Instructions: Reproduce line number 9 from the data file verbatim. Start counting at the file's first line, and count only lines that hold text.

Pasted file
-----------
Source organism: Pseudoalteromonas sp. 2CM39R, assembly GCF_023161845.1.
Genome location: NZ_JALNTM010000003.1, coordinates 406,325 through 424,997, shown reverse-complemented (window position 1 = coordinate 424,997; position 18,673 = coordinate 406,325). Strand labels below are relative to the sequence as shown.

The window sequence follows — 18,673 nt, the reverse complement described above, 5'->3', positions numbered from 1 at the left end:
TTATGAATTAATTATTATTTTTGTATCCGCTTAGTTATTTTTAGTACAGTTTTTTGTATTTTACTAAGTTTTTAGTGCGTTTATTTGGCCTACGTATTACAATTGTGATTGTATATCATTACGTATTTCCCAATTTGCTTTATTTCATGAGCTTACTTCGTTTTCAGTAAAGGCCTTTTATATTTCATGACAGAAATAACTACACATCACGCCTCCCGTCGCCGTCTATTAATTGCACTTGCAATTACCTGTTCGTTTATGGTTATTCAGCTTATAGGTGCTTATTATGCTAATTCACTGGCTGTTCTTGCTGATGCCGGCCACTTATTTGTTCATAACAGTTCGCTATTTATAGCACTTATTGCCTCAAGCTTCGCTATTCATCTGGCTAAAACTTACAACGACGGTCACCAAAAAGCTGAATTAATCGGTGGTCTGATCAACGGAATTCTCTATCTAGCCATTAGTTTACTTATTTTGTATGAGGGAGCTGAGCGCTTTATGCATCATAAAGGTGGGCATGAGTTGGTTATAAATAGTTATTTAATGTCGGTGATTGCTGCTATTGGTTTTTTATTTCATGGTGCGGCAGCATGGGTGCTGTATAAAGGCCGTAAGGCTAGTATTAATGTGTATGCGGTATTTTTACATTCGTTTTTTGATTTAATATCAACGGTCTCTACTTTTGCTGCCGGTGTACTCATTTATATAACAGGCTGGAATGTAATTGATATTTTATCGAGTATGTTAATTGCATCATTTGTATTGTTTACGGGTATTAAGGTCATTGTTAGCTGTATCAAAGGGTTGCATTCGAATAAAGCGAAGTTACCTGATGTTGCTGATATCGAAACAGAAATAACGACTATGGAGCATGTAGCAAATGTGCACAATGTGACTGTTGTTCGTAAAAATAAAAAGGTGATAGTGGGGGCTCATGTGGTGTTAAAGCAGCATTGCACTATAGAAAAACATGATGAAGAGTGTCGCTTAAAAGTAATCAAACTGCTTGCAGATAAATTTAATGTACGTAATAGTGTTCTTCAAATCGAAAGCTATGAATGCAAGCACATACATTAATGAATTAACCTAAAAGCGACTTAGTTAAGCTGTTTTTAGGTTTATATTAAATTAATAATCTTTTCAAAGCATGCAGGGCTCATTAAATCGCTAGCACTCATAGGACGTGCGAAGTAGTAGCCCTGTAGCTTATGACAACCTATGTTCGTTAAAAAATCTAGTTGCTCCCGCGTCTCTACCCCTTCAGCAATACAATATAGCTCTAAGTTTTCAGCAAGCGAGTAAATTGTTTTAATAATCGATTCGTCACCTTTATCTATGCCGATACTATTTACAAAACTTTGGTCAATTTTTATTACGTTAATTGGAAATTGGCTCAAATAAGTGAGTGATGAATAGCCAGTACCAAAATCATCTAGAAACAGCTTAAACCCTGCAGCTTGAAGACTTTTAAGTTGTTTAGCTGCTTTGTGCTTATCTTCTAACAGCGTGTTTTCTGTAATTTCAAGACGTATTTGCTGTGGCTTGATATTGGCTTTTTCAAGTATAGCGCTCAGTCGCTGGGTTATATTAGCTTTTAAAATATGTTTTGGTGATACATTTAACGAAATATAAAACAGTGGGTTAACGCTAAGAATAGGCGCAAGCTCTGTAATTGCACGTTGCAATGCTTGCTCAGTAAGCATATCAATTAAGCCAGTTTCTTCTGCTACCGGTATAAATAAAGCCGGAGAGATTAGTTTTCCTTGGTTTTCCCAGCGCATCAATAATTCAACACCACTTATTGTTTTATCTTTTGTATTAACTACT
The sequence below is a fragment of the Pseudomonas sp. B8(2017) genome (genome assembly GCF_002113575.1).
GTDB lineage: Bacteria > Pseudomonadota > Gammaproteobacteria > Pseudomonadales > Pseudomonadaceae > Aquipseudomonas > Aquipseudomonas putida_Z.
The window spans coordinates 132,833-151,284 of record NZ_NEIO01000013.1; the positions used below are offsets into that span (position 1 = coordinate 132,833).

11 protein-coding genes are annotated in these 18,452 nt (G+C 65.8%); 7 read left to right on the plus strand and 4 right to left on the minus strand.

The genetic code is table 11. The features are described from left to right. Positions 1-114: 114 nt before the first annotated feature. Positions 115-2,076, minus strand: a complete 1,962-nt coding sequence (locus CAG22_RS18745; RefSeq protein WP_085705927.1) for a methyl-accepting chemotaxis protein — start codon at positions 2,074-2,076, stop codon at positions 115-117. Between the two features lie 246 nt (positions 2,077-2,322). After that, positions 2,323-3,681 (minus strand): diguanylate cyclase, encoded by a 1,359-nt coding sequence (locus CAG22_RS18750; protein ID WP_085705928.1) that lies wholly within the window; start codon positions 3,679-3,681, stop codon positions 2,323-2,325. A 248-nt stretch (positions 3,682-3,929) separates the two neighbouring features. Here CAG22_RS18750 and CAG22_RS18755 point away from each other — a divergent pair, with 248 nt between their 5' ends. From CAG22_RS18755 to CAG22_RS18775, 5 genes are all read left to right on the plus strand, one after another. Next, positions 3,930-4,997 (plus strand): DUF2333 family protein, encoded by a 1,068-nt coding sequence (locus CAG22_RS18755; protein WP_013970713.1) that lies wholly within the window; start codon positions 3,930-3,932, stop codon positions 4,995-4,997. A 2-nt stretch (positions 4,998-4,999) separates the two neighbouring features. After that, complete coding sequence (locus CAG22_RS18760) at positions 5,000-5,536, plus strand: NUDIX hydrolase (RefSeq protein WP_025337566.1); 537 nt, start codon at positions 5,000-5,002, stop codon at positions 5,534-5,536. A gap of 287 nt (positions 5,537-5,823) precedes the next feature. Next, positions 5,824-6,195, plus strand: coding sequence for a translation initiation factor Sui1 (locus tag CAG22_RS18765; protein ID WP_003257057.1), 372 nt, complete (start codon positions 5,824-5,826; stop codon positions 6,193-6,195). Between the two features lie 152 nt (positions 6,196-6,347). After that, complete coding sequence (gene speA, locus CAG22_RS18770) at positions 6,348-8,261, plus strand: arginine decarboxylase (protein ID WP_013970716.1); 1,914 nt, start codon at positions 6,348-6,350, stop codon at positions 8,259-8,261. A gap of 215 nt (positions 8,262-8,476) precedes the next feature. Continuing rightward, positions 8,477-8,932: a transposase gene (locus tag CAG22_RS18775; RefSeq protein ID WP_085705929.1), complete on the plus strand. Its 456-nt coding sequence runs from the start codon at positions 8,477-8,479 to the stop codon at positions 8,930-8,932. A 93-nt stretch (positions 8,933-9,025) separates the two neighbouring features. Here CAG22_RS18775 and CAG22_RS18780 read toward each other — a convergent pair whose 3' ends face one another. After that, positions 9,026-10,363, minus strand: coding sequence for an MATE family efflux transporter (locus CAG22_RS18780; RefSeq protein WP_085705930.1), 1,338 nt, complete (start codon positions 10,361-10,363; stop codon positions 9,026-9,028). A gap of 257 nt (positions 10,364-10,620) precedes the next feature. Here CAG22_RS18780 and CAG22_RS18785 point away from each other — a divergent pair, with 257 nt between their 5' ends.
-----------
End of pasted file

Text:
The genetic code is table 11. The features are described from left to right. Positions 1-114: 114 nt before the first annotated feature. Positions 115-2,076, minus strand: a complete 1,962-nt coding sequence (locus CAG22_RS18745; RefSeq protein WP_085705927.1) for a methyl-accepting chemotaxis protein — start codon at positions 2,074-2,076, stop codon at positions 115-117. Between the two features lie 246 nt (positions 2,077-2,322). After that, positions 2,323-3,681 (minus strand): diguanylate cyclase, encoded by a 1,359-nt coding sequence (locus CAG22_RS18750; protein ID WP_085705928.1) that lies wholly within the window; start codon positions 3,679-3,681, stop codon positions 2,323-2,325. A 248-nt stretch (positions 3,682-3,929) separates the two neighbouring features. Here CAG22_RS18750 and CAG22_RS18755 point away from each other — a divergent pair, with 248 nt between their 5' ends. From CAG22_RS18755 to CAG22_RS18775, 5 genes are all read left to right on the plus strand, one after another. Next, positions 3,930-4,997 (plus strand): DUF2333 family protein, encoded by a 1,068-nt coding sequence (locus CAG22_RS18755; protein WP_013970713.1) that lies wholly within the window; start codon positions 3,930-3,932, stop codon positions 4,995-4,997. A 2-nt stretch (positions 4,998-4,999) separates the two neighbouring features. After that, complete coding sequence (locus CAG22_RS18760) at positions 5,000-5,536, plus strand: NUDIX hydrolase (RefSeq protein WP_025337566.1); 537 nt, start codon at positions 5,000-5,002, stop codon at positions 5,534-5,536. A gap of 287 nt (positions 5,537-5,823) precedes the next feature. Next, positions 5,824-6,195, plus strand: coding sequence for a translation initiation factor Sui1 (locus tag CAG22_RS18765; protein ID WP_003257057.1), 372 nt, complete (start codon positions 5,824-5,826; stop codon positions 6,193-6,195). Between the two features lie 152 nt (positions 6,196-6,347). After that, complete coding sequence (gene speA, locus CAG22_RS18770) at positions 6,348-8,261, plus strand: arginine decarboxylase (protein ID WP_013970716.1); 1,914 nt, start codon at positions 6,348-6,350, stop codon at positions 8,259-8,261. A gap of 215 nt (positions 8,262-8,476) precedes the next feature. Continuing rightward, positions 8,477-8,932: a transposase gene (locus tag CAG22_RS18775; RefSeq protein ID WP_085705929.1), complete on the plus strand. Its 456-nt coding sequence runs from the start codon at positions 8,477-8,479 to the stop codon at positions 8,930-8,932. A 93-nt stretch (positions 8,933-9,025) separates the two neighbouring features. Here CAG22_RS18775 and CAG22_RS18780 read toward each other — a convergent pair whose 3' ends face one another. After that, positions 9,026-10,363, minus strand: coding sequence for an MATE family efflux transporter (locus CAG22_RS18780; RefSeq protein WP_085705930.1), 1,338 nt, complete (start codon positions 10,361-10,363; stop codon positions 9,026-9,028). A gap of 257 nt (positions 10,364-10,620) precedes the next feature. Here CAG22_RS18780 and CAG22_RS18785 point away from each other — a divergent pair, with 257 nt between their 5' ends.